Different types of Penguins

September 15, 2014 | 0

Penguins are aquatic birds that are flightless as a result of adaptation. They are found mainly in the Southern Hemisphere, especially in Antarctica. Penguins are exclusively adapted for aquatic and cold life with their wings evolved and known as flippers. Most of them feed on sea life such as krill, fish and squid. Half of their life is spent on land and the rest in the oceans. Penguins are excellent swimmers. Certain species are also found in the temperate zones and near the equatorial zones. It is not essential that they can only be found in extreme cold areas.

different types of penguins

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Types of Penguins

Adelie

Adelie Penguins are the most adapted species to the cold. They are medium in size and can be spotted by its white eyed ring. They breed from October to February around the shores of Antarctic continent, South Orkney, South Shetland and Bouvetoya. Since these Penguins are migratory they do not come back to their colonies till the next spring. Their diet consumption includes Krills, Euphausia superba, fish and amphipods in some locations.

African Penguin

The only species of penguin breeding in Africa, these were the first to be discovered by the Europeans. However their number decreased during the twentieth Century and their present and future is constantly under threat due to huge oil spills and other causes of global warming. These are largely found in Southern Africa and are exposed to the Benguela current that brings nutrient rich water to the coast. Almost all of them eat fish, especially anchovies, Cephalopods and crustaceans.

Chinstrap penguin

This species is one of the most delicate and beautiful looking penguins. As compared to the other kinds they have a whiter face. A thin dark line runs under their lower part of chin from which they get their name i.e. Chinstrap. They are also medium sized and can easily be spotted by their white face and the fine dark line. They depart from their breeding colonies when winters come and migrate northwards until next spring arrives. They mostly feed on Krills and other kinds of fishes play hardly any role in their diet.

Emperor Penguin

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As the name suggests it is an emperor in every aspect. Emperor penguins breed during Antarctic winters and are extremely well adapted to the extreme cold especially during the breeding season. They are bigger than any other kind of penguins. They breed during the winters in Antarctic from March to December. Their colonies allow them to stay close in cold. Interestingly, the male penguins are the care takers for two months incubation of the egg during the peak of winters and its darkness. Their diet includes fish and cephalopods like many other species.

Galapagos

These breed on the equatorial regions and are northernmost when it comes to geographical traits. They can easily be distinguished by their large bill and thin white line running around the face. Galapagos breed mainly inside the caves, burrows or crevices of older lava flows. They often stay closer to their breeding area throughout the year. They mainly feed upon smaller fishes like sardines and mullets.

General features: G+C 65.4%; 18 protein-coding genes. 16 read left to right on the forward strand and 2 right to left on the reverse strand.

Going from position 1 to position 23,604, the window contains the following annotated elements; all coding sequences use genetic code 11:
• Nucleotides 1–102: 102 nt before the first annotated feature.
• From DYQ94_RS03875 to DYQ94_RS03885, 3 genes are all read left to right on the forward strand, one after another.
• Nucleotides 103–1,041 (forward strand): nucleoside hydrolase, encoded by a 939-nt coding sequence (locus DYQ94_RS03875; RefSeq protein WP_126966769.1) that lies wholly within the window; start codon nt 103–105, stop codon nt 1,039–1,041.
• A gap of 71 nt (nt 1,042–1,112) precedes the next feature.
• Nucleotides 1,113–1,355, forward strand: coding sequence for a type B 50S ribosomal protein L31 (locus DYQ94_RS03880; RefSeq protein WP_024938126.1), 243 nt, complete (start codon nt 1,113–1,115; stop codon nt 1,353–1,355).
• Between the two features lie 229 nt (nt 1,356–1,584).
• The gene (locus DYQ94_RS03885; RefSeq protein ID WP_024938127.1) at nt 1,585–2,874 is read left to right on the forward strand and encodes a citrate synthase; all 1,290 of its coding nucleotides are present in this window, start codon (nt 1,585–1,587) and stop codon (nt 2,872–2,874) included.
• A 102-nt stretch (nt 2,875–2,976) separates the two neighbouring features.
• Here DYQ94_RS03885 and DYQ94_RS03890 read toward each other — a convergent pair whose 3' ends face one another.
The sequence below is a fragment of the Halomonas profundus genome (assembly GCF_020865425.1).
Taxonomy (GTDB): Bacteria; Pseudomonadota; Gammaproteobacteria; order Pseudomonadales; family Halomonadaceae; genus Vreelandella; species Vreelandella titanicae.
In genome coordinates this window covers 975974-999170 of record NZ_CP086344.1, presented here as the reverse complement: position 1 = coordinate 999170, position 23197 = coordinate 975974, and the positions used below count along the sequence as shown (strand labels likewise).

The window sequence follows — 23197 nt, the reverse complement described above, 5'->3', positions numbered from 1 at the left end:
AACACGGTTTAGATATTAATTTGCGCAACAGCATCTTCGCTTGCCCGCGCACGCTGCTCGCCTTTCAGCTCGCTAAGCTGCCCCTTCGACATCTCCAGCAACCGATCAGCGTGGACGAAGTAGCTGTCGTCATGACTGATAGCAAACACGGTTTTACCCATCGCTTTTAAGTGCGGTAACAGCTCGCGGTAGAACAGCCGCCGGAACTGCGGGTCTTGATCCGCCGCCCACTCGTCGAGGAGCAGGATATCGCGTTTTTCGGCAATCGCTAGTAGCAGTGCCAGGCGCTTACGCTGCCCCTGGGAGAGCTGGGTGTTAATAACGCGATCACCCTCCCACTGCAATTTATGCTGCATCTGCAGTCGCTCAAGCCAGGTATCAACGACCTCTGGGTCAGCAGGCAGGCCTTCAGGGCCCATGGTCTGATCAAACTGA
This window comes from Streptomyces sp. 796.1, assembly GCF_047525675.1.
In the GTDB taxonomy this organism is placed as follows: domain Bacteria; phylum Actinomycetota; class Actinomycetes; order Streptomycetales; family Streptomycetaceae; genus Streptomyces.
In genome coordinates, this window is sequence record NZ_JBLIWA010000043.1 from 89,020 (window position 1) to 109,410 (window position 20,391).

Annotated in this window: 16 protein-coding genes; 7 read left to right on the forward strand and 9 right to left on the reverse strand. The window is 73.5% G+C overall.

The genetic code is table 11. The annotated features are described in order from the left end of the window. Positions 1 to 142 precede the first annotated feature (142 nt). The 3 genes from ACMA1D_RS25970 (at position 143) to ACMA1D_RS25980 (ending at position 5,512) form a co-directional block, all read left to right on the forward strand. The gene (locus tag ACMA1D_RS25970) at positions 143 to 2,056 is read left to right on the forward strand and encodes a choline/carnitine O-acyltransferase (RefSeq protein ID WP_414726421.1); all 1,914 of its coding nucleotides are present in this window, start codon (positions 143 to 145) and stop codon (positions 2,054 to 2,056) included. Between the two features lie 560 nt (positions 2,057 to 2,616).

Gentoo Penguin

These are differentiated by a white patch/spot around the eye. Their breeding ground is mainly the Sub-Antarctic but can also extend towards the Antarctic Peninsula. Dietary patterns differ from seasons and locations but majorly include Krills, especially in the southern parts. The lower regions provide benthic fish and squids.

King Penguin

King Penguins have the longest breeding cycle. They are the second largest species resembling the Emperor Penguins to some extent. Their cheeks are bright orange in color and belly is white with a grey back. They usually breed on Falkland, South Georgia, and Macquarie islands. For the King Penguins crustaceans and cephalopods play a minor role in diet. They mainly rely on pelagic fish, laternfish, and Protomyctophum tension.

Little Penguin

Little penguins are the world’s smallest penguin also referred to as Blue and Fairy Penguin. The upper portion is light blue to dark grayish blue in color varying according to age, season and subspecies. These penguins are nocturnal i.e.  They do not come to the shore before dark and leave before dawn. They nest under the trees, inside the, caves and in rock crevices. Breeding areas include Australia and New Zealand. Their breeding usually commences in August or September. They feed mainly on sardines and anchovies, cephalopods and sometimes crustaceans.

Magellenic Penguins

They resemble the African Penguins and are also closely related to them. However they breed on the other side of the Atlantic. It breeds in burrows that can be extricated or else under the bushes. They breed on low forests to grasslands and bare rocks.  Some of them also move to farthest zones of Peru and Brazil in winters and others in the Antarctic Peninsula, Australia, and New Zealand. Food consumption depends upon anchovies, sardines and cephalopods and sometimes smaller crustaceans.

 

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